Can the US Democrats pose a threat to Trump?
Although government business remains practically at a standstill due to the shutdown, both chambers of the US Congress convened today, Thursday, for the first time in their new configuration. The Democrats now control the House of Representatives while Trump's Republicans still hold a majority in the Senate. Commentators explain their theories about how the Democrats should wield their newly acquired power.
Arrogance could harm the Democrats' cause
The Democrats would do well not to make too much of their new political power, Gazeta Wyborcza puts in:
“Their majority in the House of Representatives will allow the Democrats to keep closer tabs on the president. ... The House can also initiate impeachment proceedings that could ultimately depose the president. In today's political reality, however, such an initiative stands little chance of success in view of the fact that the [Republican dominated] Senate would also vote on it. What's more, it can't be ruled out that such an attempt would do the Democrats more harm than good. Because the president could then cast the Democrats as carpetbaggers willing to resort to legal tricks to pursue their own interests over those of the nation.”
Manoeuvring Trump towards the abyss
US expert Frans Verhagen explains the challenges the Democrats face in NRC Handelsblad:
“The Democrats must combine positive politics with critical politics. If Trump loses even his most loyal supporters, the Democrats must show that there is an alternative that offers the prospect of proper government. Until it is clear who will be the Democratic presidential candidates next year, the Democrats will have to put up with the accusation that they have little to offer against the Trump bulldozer. The charge is equally justified and unjustified. In a presidential system it is often difficult for the opposition to show what it is doing. This year is all about helping to manoeuvre Trump towards the abyss. To the point where he doesn't need a push but topples in on his own.”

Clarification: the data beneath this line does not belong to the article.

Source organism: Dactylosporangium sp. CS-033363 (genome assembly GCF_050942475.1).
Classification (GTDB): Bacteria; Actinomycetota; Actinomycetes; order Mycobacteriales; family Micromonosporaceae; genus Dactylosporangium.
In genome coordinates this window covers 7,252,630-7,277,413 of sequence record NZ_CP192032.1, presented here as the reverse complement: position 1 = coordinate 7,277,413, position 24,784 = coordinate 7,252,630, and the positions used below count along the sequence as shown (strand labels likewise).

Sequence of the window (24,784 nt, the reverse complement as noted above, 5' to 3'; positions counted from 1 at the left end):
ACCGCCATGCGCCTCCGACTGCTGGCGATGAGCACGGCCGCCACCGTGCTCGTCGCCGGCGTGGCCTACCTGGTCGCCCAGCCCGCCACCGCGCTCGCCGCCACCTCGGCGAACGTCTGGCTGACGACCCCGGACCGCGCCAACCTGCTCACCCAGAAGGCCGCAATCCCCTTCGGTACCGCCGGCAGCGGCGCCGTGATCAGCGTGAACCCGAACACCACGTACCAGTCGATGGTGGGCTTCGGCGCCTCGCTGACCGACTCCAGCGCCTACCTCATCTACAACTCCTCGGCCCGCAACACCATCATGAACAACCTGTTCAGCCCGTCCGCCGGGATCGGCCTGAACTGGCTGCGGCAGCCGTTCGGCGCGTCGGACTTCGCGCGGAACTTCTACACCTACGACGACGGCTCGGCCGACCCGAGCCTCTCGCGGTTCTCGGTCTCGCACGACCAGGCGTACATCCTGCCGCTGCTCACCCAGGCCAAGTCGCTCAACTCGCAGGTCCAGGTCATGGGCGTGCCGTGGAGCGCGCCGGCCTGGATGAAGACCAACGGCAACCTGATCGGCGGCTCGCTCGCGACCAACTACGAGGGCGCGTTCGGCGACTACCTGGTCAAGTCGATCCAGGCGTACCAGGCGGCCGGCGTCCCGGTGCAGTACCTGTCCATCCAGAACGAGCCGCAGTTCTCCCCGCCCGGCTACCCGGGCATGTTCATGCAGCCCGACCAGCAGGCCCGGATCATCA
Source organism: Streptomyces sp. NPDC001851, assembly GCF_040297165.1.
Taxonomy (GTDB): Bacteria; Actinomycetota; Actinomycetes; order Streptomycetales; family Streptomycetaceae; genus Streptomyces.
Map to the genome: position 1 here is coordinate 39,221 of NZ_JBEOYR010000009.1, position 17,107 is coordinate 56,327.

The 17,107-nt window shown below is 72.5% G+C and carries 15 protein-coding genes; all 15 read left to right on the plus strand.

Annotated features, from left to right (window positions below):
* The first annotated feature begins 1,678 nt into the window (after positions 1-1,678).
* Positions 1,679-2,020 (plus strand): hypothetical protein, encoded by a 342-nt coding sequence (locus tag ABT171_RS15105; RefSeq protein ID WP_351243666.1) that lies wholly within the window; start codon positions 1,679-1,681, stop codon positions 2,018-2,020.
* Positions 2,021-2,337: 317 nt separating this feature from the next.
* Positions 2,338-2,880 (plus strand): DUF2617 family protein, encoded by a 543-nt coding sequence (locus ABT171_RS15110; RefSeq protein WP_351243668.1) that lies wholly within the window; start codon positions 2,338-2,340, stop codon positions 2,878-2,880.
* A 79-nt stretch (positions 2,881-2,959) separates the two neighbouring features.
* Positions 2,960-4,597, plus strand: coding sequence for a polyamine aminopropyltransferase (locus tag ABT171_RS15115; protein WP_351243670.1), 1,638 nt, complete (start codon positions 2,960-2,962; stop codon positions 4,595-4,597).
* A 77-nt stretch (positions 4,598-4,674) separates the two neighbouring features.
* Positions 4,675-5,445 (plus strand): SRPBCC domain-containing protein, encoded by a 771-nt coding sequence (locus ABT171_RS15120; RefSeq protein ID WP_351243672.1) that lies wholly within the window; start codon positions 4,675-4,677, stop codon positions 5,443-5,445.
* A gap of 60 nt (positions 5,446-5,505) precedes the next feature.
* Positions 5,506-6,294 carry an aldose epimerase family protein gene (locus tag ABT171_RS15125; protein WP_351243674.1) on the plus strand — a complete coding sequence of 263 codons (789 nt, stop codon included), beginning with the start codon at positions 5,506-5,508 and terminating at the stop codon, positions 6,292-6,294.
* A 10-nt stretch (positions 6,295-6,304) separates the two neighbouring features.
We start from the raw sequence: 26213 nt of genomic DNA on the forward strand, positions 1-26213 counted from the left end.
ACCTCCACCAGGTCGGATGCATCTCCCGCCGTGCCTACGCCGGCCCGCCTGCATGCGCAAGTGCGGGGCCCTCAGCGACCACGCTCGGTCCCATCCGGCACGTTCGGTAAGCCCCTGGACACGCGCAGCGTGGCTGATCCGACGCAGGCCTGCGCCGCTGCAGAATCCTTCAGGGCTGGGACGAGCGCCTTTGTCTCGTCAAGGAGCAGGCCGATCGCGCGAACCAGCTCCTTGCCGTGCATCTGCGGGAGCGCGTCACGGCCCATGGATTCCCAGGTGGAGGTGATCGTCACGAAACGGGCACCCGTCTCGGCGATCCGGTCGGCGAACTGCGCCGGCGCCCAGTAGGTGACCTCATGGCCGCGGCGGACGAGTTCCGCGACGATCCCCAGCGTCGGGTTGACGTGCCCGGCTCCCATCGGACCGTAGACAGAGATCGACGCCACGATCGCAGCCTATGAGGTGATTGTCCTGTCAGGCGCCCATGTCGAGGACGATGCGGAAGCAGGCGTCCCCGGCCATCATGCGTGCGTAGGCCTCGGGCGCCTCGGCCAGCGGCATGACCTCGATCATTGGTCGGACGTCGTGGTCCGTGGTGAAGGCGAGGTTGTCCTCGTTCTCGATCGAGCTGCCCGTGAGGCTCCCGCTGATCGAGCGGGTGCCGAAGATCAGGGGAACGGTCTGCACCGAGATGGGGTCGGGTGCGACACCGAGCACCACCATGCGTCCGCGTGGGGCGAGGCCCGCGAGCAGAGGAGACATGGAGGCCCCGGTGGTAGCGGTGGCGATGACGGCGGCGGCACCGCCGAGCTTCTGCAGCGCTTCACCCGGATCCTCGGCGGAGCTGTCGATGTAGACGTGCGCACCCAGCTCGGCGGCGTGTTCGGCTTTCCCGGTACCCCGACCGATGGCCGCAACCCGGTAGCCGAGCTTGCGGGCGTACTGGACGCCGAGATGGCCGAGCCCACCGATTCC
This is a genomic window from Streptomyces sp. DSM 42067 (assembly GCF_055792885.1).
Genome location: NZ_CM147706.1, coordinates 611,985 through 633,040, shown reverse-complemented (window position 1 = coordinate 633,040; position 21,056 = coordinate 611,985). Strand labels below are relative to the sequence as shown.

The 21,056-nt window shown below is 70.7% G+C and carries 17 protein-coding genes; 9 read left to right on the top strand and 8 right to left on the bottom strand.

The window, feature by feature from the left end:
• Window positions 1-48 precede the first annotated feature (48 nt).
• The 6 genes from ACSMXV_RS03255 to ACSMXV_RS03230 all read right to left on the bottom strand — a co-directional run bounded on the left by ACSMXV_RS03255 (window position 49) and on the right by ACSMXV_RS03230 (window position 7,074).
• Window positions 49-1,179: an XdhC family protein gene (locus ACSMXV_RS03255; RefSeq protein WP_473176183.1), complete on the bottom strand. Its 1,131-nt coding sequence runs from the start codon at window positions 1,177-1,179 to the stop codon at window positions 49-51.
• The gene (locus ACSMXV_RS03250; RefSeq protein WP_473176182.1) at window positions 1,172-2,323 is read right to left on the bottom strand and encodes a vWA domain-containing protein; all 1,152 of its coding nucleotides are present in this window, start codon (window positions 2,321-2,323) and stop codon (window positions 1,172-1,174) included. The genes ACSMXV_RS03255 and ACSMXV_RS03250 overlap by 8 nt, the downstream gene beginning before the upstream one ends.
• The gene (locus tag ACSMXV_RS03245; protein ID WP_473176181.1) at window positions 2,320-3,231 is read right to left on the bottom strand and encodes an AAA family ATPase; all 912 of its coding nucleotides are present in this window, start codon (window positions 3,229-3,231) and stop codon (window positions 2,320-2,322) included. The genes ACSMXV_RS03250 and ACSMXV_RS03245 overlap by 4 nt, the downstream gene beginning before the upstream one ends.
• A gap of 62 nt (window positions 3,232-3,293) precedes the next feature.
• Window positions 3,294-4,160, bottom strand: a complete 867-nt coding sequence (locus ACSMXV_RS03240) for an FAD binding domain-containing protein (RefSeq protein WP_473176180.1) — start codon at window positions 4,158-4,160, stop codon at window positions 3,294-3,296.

President paving the way for his own defeat
Current developments make Trump's being elected for a second term unlikely, Handelsblatt's US correspondent Annett Meiritz writes:
“Instead of questioning his own unrelenting populism at least in a nuanced way, Trump is wasting his time fighting on several fronts and seems increasingly driven. ... On top of that several unpleasant situations are looming in 2019. The economic upswing could taper off at any moment; bad numbers could spoil his campaign. And in Congress the president faces a strengthened and highly-motivated opposition determined to investigate his cash flows and questionable dealings. Impeachment remains unlikely. ... But if the Democrats act wisely and concertedly they can ensure that the whole scenario remains threatening.”